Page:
The inquiry was told that under National Building Specifications, a copy of the standard for systemised building envelopes must be kept on-site. The building envelope should not be “composed of materials which readily support combustion, add significantly to the fire load, and/or give off toxic fumes”, the document says.
Under cross-examination, Mr Lawrence said: “We wouldn’t have had a copy on-site. It obviously wasn’t picked up in all the documents we had to go through… it obviously wasn’t noticed."
Mr Lawrence said he didn’t recall having the document on previous projects as he had “not seen it before”.
Responsibility for checking sub-contractors
The question of who was responsible for checking sub-contractors were complying with building regulations also came into focus.
Mr Millett questioned, who, for example, would check that sub-contractor Harley Facades was complying with Approved Document B.
Mr Lawrence said: “Myself and the site team would ensure that the information was given to the other third parties that could check that compliance.”
He admitted, though, that Rydon “relied on other people” to check their subcontractors had complied with their obligations.
He added: “We would supervise them by making sure that they carried their work out in programme and quality but we wouldn’t be able to check to the technical detail.”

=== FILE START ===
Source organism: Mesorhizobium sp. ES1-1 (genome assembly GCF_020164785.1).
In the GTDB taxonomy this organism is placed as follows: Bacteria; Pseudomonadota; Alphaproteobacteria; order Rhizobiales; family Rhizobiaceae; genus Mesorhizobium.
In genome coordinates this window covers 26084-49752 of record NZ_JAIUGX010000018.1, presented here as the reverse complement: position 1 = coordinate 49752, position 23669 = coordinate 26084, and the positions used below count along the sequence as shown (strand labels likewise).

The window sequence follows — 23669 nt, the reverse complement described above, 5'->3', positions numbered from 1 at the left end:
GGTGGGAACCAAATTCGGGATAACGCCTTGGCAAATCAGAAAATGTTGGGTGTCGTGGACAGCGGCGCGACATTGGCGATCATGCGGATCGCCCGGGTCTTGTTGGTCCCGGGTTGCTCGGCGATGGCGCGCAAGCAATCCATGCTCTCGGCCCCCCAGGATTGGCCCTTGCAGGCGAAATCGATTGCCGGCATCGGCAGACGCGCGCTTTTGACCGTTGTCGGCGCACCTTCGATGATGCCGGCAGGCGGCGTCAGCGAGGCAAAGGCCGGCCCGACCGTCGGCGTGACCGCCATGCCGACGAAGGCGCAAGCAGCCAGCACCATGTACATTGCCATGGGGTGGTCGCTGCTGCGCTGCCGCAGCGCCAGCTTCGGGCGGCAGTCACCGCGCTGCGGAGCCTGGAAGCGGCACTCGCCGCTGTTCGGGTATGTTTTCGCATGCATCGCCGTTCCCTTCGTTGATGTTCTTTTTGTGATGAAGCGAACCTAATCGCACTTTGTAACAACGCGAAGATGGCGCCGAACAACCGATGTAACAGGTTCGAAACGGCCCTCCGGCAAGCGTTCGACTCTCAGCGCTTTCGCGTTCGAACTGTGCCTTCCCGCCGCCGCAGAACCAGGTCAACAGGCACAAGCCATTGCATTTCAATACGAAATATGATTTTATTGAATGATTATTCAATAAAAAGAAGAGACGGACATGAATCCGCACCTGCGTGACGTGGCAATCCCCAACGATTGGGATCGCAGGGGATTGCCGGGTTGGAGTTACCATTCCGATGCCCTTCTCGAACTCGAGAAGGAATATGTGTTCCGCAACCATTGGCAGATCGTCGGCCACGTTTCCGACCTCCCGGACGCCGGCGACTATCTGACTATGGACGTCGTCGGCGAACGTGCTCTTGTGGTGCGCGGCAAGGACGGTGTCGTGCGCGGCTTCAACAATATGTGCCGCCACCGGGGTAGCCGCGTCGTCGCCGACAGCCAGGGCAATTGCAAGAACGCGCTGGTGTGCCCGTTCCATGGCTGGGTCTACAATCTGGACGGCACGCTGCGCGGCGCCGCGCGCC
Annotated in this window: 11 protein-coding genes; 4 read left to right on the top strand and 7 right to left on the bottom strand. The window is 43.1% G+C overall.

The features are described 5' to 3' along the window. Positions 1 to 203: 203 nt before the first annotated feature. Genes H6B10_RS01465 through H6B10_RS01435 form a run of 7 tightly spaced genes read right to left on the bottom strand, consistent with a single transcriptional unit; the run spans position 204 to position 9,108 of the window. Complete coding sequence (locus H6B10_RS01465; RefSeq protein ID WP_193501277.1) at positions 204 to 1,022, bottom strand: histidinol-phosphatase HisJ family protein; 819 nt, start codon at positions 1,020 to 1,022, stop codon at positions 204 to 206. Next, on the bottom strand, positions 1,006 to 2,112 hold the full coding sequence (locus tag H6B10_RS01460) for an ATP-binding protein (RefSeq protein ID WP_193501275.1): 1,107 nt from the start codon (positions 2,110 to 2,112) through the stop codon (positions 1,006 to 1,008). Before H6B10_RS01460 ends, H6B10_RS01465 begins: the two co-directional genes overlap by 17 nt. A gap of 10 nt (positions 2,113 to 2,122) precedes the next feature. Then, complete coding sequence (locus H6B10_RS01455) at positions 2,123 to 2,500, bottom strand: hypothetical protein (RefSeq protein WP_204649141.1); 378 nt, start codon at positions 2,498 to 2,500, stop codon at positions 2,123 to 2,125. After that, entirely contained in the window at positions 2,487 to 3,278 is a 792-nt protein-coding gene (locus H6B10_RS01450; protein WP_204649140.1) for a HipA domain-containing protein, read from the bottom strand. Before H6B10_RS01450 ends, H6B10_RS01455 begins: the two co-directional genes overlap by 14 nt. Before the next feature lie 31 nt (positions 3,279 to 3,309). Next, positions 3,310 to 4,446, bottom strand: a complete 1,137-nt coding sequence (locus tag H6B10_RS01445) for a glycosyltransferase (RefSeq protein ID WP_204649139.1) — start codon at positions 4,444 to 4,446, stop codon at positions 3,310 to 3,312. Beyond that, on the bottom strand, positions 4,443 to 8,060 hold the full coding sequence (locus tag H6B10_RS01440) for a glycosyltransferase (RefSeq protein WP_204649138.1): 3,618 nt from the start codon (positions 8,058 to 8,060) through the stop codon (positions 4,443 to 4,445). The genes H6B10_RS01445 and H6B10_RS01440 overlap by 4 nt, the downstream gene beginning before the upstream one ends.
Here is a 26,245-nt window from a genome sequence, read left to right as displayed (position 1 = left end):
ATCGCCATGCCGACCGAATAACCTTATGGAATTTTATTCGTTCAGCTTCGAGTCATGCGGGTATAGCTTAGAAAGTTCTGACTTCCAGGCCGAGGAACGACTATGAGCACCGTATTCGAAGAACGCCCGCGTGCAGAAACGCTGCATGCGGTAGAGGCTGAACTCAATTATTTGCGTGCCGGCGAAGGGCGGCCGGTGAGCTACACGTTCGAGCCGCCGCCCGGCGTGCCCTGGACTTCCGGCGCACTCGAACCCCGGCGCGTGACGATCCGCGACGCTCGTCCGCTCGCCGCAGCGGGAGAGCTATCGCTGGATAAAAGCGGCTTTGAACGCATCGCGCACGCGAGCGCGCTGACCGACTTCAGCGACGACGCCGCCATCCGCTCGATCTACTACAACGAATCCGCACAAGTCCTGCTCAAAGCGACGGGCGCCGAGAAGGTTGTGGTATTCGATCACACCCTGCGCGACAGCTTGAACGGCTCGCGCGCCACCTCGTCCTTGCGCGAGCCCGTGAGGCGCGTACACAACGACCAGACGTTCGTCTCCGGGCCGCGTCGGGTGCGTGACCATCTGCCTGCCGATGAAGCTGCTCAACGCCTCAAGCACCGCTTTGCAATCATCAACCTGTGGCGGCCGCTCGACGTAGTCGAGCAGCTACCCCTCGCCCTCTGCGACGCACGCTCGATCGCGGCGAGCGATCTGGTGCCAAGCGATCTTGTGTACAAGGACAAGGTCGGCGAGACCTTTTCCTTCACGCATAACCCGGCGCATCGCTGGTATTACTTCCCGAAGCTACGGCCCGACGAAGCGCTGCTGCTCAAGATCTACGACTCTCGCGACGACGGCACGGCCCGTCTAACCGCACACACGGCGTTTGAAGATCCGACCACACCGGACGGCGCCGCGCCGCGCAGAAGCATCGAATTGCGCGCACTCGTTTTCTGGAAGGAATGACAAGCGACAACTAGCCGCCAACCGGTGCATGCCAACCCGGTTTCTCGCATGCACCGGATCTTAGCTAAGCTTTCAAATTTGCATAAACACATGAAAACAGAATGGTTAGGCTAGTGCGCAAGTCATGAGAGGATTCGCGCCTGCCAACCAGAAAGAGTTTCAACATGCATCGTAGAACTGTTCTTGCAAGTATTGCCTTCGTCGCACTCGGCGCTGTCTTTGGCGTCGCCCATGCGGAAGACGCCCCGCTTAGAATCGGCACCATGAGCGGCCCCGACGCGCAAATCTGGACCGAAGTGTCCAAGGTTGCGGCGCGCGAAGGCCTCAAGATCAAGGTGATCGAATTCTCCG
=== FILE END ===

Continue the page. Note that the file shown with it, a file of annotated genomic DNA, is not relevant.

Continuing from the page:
No advisor and no familiarity with the materials
Mr Lawrence also faced questions about Rydon’s decision not to retain fire engineer Exova as an advisor to the refurbishment of Grenfell Tower.
Despite Mr Lawrence promising to contact Exova “with a view to use them going forward”, according to email evidence, the firm was dropped by Rydon.
Mr Lawrence told the inquiry: “Rydon didn’t typically engage fire consultants in my experience and we did regard it as building control’s responsibility to raise concerns.”
The inquiry also heard from Simon Connor, who was project manager on the scheme from May 2014 until August 2015.
The scheme was Mr Connor’s first as project manager where cladding was involved. He admitted to the inquiry he wasn’t aware whether the materials being used were commonly used and didn’t think about it as he wasn’t “qualified to do that”.
Mr Millett said: “Can we take it from that that you never asked any questions or familiarised yourself with the detailed properties of, for example, aluminium composite rainscreen cladding?”
Mr Connor replied: “No”.
Mr Millett added: “Is this right: that at no stage of your career actually, before the Grenfell Tower fire, did you think: ‘I wonder what this material is’?”
Mr Connor replied: “Honestly, no.”
Earlier during his oral evidence, Mr Connor said that when he joined the project the “materials had already been chosen”.
The inquiry continues.